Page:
Research from overweight/obese clinical samples links weight instability to poor health. This study investigated whether negative health outcomes were associated with weight instability in a population-based sample.
One thousand five hundred ten women and 1,111 men from the Mid-Atlantic Twin Registry completed questionnaires assessing demographics, body size in childhood, adolescence, and adulthood, health satisfaction, and disordered eating. Noneating disorder psychiatric diagnoses were assessed via clinical interviews.
Weight instability was related to lower health satisfaction and self-esteem, and higher body dissatisfaction, dieting, and binge eating for both sexes. Weight unstable women were more likely to meet criteria for lifetime major depressive disorder, generalized anxiety disorder, and eating disorders. Weight stable women were more likely to abuse alcohol; however, two of these associations [e.g. weight instability and generalized anxiety disorder (GAD) and weight stability and alcohol abuse] became nonsignificant once lifetime binge eating was accounted for, indicating that these forms of psychopathology are more strongly related to binge eating than weight instability itself. No associations between weight stability and psychiatric diagnoses were found in men.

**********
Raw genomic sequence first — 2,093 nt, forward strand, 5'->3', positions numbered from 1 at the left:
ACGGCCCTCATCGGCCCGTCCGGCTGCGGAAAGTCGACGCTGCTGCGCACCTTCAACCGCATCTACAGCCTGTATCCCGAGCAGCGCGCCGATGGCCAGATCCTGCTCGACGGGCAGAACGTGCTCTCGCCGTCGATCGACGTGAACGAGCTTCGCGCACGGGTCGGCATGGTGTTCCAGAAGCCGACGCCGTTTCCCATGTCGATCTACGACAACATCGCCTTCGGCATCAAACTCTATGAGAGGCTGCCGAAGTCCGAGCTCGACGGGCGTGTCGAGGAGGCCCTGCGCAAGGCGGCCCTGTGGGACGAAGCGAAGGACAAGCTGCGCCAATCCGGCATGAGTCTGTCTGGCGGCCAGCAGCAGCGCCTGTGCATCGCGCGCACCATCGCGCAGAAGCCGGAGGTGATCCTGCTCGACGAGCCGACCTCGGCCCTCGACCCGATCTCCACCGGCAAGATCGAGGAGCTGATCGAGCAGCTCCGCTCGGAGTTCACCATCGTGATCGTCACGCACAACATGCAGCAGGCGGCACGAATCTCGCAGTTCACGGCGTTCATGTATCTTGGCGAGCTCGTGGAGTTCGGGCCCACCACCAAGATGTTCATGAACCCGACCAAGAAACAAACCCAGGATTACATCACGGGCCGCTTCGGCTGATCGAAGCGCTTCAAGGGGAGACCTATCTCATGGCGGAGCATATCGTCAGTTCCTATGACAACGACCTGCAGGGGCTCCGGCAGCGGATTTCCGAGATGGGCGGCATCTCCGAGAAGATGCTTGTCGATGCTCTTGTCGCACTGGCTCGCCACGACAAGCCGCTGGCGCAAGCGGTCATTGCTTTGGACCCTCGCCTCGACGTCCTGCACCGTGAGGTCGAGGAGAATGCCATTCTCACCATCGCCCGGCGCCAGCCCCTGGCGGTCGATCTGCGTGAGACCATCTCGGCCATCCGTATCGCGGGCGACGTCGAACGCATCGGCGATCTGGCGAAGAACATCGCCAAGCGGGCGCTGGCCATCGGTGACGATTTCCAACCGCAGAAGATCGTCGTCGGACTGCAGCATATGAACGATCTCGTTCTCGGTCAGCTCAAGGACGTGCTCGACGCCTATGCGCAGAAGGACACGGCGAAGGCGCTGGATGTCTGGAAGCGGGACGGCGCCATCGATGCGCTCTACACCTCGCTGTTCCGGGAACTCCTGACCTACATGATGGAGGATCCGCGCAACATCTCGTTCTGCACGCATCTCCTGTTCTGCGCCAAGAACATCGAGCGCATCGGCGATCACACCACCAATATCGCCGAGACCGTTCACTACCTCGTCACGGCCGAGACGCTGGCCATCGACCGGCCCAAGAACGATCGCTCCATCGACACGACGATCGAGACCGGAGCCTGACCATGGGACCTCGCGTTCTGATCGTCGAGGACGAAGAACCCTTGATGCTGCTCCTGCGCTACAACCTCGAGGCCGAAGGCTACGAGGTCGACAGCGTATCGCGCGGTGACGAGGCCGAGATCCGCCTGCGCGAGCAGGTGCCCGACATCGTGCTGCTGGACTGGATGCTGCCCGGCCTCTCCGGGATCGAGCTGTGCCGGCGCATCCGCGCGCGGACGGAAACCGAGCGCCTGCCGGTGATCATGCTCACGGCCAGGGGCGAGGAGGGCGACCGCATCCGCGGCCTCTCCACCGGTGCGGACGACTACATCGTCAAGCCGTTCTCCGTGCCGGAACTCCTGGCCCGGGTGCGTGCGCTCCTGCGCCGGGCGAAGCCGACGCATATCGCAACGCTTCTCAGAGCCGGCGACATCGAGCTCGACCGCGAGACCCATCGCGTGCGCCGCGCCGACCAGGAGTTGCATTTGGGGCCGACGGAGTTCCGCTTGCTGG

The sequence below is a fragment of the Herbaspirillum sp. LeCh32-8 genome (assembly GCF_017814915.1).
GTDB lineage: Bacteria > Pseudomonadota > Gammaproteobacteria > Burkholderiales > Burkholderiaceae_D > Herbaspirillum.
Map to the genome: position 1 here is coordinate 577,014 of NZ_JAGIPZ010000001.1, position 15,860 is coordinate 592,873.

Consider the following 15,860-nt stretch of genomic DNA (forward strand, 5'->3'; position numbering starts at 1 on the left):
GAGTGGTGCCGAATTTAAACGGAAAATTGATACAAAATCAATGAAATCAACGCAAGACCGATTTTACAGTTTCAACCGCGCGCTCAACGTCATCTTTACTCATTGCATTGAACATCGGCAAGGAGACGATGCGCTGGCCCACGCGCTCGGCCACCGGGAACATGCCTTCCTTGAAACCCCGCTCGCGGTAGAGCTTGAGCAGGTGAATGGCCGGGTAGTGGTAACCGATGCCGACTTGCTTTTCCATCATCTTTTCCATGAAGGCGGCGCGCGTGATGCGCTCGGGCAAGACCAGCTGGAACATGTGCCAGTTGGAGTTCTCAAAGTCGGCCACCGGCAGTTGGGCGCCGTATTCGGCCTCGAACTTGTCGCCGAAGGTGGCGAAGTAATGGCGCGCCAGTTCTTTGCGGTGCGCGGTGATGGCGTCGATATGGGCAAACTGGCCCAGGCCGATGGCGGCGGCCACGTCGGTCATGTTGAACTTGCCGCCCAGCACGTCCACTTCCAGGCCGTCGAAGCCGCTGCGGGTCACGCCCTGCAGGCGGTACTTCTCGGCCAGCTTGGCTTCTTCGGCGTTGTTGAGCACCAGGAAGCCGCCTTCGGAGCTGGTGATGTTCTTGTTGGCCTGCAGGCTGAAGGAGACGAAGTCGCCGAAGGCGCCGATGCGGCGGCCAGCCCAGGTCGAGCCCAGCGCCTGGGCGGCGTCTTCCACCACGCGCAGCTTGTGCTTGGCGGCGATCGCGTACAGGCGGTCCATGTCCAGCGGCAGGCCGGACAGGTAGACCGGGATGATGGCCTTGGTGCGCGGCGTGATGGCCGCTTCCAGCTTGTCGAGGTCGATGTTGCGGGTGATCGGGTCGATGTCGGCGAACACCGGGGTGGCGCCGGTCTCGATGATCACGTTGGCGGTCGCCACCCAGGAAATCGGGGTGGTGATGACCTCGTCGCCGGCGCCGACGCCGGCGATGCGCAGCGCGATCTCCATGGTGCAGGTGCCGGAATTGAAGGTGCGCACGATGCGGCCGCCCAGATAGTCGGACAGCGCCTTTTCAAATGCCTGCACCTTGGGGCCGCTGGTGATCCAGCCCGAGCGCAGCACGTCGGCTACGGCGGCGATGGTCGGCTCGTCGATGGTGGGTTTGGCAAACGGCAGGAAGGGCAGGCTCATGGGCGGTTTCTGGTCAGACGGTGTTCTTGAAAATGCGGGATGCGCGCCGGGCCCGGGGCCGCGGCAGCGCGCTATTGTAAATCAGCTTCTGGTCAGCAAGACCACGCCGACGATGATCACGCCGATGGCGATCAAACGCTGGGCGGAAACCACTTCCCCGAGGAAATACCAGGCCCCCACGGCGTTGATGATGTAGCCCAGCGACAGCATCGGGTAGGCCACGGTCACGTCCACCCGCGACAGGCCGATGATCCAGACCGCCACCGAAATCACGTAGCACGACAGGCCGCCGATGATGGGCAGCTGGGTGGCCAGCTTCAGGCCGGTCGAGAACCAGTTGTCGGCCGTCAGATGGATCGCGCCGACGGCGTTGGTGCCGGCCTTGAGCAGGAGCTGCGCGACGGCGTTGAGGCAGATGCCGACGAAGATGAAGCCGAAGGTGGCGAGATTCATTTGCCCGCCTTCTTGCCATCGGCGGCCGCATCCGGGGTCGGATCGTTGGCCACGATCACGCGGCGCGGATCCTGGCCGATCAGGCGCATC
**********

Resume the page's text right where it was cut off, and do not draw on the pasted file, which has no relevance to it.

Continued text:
Weight instability is related to mental and physical health concerns for both sexes. It was also specifically associated with depression and eating pathology in women. © 2010 by Wiley Periodicals, Inc. (Int J Eat Disord 2010)